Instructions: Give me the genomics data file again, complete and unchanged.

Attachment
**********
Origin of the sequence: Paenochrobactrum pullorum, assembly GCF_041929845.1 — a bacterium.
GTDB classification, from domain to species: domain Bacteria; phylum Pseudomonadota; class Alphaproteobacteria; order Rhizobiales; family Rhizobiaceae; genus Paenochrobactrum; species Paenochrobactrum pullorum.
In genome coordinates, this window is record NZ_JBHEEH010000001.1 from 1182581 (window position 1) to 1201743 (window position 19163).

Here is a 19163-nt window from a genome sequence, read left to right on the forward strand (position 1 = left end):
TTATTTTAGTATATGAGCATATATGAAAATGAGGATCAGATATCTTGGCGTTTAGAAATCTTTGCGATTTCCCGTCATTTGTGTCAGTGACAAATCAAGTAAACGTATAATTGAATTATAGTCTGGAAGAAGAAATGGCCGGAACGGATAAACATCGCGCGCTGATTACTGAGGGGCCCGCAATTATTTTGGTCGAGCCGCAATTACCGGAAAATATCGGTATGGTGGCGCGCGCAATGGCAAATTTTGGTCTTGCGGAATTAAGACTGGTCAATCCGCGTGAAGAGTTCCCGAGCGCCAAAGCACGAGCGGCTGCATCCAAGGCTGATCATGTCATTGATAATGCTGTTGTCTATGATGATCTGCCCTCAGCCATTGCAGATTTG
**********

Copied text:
Origin of the sequence: Paenochrobactrum pullorum, assembly GCF_041929845.1 — a bacterium.
GTDB classification, from domain to species: domain Bacteria; phylum Pseudomonadota; class Alphaproteobacteria; order Rhizobiales; family Rhizobiaceae; genus Paenochrobactrum; species Paenochrobactrum pullorum.
In genome coordinates, this window is record NZ_JBHEEH010000001.1 from 1182581 (window position 1) to 1201743 (window position 19163).

Here is a 19163-nt window from a genome sequence, read left to right on the forward strand (position 1 = left end):
TTATTTTAGTATATGAGCATATATGAAAATGAGGATCAGATATCTTGGCGTTTAGAAATCTTTGCGATTTCCCGTCATTTGTGTCAGTGACAAATCAAGTAAACGTATAATTGAATTATAGTCTGGAAGAAGAAATGGCCGGAACGGATAAACATCGCGCGCTGATTACTGAGGGGCCCGCAATTATTTTGGTCGAGCCGCAATTACCGGAAAATATCGGTATGGTGGCGCGCGCAATGGCAAATTTTGGTCTTGCGGAATTAAGACTGGTCAATCCGCGTGAAGAGTTCCCGAGCGCCAAAGCACGAGCGGCTGCATCCAAGGCTGATCATGTCATTGATAATGCTGTTGTCTATGATGATCTGCCCTCAGCCATTGCAGATTTG